Predawn Physical Conditioning Planned to Celebrate ROTC Centennial

ROTC Centennial
Junior ROTC cadet James Davis of Spring Lake (left) and junior Joshua Smith of Big Rapids (with flag) are members of the Reserve Officers Training Corps at Ferris State University. Monday, April 29, the cadets and their instructors will celebrate their 100th anniversary on campus.

The centennial celebration of Ferris State University’s Reserve Officer Training Corps on Monday, April 29 will serve as a test of discipline and endurance for the cadets and instructors who take part.

Military Science instructor Erna Jablonski said to commemorate the 250 men in four platoons who were led by Ferris Institute’s First Lieutenant Charles Vandervort, in April 1919, there will be a 6 a.m. physical training event in the Student Recreation Center.

“We will be doing 100 push-ups, 100 air squats, 100 flutter kicks and 100 dips,” Jablonski said. “If there is time, we will work on other exercises and perform 100 repetitions of each.”

Jablonski said there are 36 cadets in Ferris’ ROTC program this year, four of whom will graduate this spring and become second lieutenants with commissions for their particular military commitment.

“Caleb Mergener, of Portage, will be staying close to campus, as he has been accepted into Ferris’ Michigan College of Optometry,” Jablonski said. “His active duty will begin in 2022 with the Military Service Corps when he graduates from MCO. Joel VanderMolen, of Allendale, will join the Michigan National Guard, serving in the 3rd Battalion of the 126th Infantry Regiment, based in Dowagiac, Michigan. Maxwell Cuper, of Boyne City, will apply his Criminal Justice degree as a member of the 287th Military Police Company at Fort Riley, Kansas. Their stories embody the qualities and dedication found in each of our new officers.”

ROTC juniors and seniors toured Gettysburg National Military Park, earlier in April. Cadet Andrew Smolinski, a junior from Ludington in Manufacturing Engineering Technology, was among those on participating in the Staff Ride that helped those attending to complete a commissioning requirement.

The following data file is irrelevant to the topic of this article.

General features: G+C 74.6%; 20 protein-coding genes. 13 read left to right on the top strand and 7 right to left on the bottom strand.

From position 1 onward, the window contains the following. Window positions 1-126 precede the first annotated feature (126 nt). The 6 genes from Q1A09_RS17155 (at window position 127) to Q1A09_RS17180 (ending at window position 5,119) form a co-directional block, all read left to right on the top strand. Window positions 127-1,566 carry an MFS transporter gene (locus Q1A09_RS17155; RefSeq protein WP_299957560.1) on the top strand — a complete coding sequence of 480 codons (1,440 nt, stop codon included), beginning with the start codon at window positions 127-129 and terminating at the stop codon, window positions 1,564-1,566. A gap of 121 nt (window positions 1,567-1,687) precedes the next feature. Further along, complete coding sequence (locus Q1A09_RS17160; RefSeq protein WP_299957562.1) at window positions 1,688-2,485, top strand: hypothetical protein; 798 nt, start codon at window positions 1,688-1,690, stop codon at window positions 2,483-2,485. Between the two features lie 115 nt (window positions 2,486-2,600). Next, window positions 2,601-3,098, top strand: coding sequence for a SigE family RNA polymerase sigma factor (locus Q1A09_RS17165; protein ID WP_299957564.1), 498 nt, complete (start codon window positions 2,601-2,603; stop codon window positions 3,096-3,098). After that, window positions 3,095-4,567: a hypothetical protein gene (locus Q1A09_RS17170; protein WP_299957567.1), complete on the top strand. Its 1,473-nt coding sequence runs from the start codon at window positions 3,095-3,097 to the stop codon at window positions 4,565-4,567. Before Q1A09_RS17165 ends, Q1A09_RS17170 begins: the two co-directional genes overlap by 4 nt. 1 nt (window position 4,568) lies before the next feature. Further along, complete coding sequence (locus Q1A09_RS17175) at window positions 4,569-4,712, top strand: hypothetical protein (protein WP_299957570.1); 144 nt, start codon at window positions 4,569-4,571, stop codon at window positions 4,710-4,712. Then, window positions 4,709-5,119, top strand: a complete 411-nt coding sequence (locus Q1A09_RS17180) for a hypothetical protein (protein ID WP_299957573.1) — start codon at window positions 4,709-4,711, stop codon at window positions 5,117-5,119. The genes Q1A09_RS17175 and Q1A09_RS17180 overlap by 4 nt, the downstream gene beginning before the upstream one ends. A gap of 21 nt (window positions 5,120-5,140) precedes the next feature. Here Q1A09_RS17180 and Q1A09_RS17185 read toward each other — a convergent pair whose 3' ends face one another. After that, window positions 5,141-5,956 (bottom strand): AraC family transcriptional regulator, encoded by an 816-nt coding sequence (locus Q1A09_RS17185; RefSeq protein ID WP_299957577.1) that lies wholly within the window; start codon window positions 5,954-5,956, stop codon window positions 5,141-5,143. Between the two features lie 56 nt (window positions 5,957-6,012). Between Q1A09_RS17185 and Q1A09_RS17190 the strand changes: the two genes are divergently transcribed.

“Central Michigan University history professor Jay Martin offered a walking tour to provide details on the three-day battle there after the cadets completed a five-mile run through monuments in the southern end of the battlefield,” Smolinski said. “It allowed our cadets to embody and explore the roles of officers on both the Confederate and Union sides.”

Jablonski said seven cadets went to the University of Indiana to pursue their German Air Force Proficiency Badges, a revered designation for those in the military who can meet the physical and first aid skills that are required. Ferris ROTC cadets have also had two training sessions during the Spring 2019 semester at Fort Custer near Battle Creek, including a joint military training exercise with cadets from Michigan State and Central Michigan universities.

The Ferris Institute ROTC Class of 1919 was heralded for their response to the Mercy Hospital fire that proved to be a devastating event for the Big Rapids area. Jablonski said the university’s ROTC program has been steadfast in its goals to recruit, train and commission leaders of character for the Total Army.